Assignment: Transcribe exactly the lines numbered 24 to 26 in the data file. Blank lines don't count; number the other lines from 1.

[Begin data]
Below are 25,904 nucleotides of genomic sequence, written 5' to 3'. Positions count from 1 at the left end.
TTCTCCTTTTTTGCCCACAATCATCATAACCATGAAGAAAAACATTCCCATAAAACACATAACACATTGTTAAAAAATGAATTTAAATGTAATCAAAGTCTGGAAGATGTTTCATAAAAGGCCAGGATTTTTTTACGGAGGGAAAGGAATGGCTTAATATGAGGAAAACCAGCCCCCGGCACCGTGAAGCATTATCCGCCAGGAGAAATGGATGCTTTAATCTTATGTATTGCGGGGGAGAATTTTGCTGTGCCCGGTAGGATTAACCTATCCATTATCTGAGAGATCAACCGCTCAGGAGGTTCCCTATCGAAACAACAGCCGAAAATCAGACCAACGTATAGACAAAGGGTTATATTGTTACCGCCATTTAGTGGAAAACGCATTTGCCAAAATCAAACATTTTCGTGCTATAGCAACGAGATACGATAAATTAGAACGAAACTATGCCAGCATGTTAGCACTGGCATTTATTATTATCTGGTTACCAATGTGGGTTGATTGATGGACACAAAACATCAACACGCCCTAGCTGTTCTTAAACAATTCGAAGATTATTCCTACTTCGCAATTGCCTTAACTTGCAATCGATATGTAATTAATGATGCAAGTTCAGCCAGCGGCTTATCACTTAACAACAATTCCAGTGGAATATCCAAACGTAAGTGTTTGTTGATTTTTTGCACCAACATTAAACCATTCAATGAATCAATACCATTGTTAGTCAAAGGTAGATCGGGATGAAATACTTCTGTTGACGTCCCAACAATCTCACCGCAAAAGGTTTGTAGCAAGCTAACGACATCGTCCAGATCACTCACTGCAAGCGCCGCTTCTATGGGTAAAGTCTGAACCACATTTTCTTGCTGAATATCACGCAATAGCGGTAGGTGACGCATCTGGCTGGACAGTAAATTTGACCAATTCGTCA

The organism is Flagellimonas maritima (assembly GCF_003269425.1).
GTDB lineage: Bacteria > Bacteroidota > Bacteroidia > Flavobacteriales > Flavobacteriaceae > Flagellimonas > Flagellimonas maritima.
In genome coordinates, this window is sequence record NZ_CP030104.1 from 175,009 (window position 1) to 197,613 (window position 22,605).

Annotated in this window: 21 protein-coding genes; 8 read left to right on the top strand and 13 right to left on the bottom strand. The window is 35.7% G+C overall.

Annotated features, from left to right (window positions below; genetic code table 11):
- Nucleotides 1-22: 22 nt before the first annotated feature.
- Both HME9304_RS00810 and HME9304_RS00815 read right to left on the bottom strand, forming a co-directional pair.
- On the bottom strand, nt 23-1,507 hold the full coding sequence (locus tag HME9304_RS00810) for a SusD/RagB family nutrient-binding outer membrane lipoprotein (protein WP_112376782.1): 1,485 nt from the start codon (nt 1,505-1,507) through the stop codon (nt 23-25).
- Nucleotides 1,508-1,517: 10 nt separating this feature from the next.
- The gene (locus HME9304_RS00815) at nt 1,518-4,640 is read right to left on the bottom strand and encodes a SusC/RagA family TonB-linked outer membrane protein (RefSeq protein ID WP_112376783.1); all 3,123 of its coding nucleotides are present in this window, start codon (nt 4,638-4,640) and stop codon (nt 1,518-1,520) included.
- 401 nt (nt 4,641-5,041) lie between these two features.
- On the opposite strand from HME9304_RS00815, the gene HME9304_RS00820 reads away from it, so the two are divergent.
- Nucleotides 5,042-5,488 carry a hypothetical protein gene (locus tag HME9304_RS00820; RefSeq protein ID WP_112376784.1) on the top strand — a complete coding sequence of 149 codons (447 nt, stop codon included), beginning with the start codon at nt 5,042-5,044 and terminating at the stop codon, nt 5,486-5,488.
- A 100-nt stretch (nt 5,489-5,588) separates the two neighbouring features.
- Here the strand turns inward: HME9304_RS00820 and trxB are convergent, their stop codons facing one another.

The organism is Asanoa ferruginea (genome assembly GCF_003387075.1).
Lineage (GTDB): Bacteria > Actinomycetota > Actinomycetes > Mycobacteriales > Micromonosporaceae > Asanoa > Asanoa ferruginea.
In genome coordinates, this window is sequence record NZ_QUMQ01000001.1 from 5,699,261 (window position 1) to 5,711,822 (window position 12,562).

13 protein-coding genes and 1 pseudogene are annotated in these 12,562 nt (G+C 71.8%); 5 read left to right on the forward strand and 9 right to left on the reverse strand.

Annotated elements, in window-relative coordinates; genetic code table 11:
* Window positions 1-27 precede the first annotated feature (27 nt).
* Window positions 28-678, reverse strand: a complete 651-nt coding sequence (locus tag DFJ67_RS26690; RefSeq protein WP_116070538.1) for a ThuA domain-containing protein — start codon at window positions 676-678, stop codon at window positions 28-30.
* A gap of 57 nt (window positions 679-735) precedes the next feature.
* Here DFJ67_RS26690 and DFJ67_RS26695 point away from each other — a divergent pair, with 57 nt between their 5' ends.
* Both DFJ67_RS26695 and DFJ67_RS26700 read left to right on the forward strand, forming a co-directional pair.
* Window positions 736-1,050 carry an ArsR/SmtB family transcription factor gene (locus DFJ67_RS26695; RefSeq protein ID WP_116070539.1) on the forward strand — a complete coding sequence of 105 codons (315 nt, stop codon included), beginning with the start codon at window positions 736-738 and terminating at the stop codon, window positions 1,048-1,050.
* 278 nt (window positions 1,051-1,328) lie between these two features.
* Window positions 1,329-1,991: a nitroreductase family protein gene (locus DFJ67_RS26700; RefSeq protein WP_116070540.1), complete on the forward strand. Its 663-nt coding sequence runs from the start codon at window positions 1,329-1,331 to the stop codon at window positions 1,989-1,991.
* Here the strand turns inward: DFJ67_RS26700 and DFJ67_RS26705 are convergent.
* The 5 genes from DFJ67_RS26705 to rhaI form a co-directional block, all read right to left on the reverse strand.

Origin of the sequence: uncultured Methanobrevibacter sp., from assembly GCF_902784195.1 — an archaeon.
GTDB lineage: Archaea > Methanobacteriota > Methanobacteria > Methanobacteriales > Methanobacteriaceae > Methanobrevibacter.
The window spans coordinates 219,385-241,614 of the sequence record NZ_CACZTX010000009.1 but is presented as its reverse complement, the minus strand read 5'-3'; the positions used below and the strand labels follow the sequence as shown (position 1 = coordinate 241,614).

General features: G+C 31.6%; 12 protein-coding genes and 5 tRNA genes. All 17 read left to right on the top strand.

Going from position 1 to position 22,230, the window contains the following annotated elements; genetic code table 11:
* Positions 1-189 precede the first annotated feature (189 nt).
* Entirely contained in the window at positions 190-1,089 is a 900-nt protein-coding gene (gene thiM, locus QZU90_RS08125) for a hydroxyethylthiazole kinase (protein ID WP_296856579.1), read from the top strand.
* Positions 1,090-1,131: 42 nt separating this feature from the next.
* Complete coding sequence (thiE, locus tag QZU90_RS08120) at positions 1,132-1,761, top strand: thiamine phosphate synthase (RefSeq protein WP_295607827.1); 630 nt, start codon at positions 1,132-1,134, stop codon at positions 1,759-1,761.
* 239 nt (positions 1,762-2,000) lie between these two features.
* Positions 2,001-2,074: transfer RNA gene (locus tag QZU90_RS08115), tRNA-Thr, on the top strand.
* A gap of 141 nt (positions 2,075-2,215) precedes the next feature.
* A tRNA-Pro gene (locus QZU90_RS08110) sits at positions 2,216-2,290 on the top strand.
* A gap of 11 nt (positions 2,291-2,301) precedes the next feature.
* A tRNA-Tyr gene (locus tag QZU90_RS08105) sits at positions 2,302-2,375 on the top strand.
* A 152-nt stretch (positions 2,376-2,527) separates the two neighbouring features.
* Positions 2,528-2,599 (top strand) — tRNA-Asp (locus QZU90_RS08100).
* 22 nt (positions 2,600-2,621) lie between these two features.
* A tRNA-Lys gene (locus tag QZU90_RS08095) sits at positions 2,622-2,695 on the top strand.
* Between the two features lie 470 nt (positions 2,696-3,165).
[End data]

* Window positions 28-678, reverse strand: a complete 651-nt coding sequence (locus tag DFJ67_RS26690; RefSeq protein WP_116070538.1) for a ThuA domain-containing protein — start codon at window positions 676-678, stop codon at window positions 28-30.
* A gap of 57 nt (window positions 679-735) precedes the next feature.
* Here DFJ67_RS26690 and DFJ67_RS26695 point away from each other — a divergent pair, with 57 nt between their 5' ends.